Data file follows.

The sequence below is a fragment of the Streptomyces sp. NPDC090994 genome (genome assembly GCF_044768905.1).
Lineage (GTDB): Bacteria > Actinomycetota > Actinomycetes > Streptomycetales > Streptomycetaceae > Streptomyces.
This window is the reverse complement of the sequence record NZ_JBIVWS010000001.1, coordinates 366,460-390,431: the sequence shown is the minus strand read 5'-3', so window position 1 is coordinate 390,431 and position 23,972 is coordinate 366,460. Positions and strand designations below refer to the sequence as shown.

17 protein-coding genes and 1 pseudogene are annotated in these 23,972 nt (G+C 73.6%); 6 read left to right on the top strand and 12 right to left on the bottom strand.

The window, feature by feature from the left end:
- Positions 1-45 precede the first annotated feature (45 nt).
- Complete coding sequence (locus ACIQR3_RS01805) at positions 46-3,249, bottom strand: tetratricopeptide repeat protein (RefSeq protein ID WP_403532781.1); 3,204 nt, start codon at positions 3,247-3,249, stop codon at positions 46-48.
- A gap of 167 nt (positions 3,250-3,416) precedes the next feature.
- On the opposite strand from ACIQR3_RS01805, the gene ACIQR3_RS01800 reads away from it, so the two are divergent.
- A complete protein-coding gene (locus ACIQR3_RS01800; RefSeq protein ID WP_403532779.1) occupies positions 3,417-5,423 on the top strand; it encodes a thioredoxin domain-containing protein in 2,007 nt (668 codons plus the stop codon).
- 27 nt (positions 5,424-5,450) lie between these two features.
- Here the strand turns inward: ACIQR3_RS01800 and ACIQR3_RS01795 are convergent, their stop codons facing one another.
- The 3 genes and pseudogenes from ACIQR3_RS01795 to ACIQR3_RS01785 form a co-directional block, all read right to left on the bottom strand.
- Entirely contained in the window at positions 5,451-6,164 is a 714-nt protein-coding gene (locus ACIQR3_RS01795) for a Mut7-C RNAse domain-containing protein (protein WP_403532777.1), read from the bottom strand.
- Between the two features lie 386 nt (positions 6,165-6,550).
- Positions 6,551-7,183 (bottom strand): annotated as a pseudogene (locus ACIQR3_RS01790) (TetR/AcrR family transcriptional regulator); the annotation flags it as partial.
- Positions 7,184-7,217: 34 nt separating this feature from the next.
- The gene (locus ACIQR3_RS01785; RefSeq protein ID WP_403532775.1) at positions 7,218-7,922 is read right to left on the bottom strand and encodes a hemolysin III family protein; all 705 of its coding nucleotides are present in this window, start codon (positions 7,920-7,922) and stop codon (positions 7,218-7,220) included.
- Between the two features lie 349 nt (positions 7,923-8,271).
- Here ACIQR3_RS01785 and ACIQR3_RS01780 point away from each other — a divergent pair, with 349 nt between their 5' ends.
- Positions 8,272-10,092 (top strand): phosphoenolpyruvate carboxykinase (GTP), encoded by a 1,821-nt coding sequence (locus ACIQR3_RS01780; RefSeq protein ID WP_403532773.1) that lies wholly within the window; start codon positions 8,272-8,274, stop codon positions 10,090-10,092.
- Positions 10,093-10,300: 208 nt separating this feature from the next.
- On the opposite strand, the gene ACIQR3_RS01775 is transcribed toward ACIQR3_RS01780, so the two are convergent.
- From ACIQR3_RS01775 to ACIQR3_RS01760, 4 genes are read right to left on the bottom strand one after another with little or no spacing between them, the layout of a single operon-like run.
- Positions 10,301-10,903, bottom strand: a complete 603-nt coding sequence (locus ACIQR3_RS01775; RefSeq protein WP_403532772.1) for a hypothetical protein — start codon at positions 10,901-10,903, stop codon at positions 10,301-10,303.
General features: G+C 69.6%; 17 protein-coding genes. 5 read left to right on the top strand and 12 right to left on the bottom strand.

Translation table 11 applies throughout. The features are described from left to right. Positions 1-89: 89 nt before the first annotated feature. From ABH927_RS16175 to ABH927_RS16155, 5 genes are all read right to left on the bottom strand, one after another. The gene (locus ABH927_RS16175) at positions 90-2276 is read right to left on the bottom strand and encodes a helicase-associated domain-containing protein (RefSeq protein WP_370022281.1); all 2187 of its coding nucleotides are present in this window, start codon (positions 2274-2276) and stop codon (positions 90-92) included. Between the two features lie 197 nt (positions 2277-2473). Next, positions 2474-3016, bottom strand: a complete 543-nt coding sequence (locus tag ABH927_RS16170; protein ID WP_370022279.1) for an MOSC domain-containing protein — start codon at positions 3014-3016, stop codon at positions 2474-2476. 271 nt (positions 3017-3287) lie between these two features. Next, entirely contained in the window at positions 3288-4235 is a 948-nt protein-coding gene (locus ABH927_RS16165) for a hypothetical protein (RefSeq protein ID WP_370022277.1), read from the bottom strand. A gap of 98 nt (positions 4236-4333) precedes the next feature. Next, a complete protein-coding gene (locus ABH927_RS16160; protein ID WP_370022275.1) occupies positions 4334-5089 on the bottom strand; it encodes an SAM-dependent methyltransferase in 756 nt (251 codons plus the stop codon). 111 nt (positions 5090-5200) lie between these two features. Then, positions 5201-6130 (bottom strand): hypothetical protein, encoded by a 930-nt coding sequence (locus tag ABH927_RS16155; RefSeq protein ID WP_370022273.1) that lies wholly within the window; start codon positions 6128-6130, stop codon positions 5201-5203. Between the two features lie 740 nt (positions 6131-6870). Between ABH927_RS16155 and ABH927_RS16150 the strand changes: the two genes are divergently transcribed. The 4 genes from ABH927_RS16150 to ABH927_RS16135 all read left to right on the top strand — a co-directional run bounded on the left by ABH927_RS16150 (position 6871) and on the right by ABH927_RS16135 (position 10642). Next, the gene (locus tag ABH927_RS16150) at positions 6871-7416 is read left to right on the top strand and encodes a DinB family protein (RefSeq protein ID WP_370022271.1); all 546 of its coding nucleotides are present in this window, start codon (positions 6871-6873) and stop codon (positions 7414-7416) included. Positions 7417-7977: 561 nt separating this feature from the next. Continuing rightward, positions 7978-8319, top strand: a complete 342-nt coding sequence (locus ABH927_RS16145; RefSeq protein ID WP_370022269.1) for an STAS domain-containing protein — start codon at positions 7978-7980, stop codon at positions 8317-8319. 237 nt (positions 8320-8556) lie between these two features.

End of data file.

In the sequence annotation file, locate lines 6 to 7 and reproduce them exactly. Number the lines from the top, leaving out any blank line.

- Positions 1-45 precede the first annotated feature (45 nt).
- Complete coding sequence (locus ACIQR3_RS01805) at positions 46-3,249, bottom strand: tetratricopeptide repeat protein (RefSeq protein ID WP_403532781.1); 3,204 nt, start codon at positions 3,247-3,249, stop codon at positions 46-48.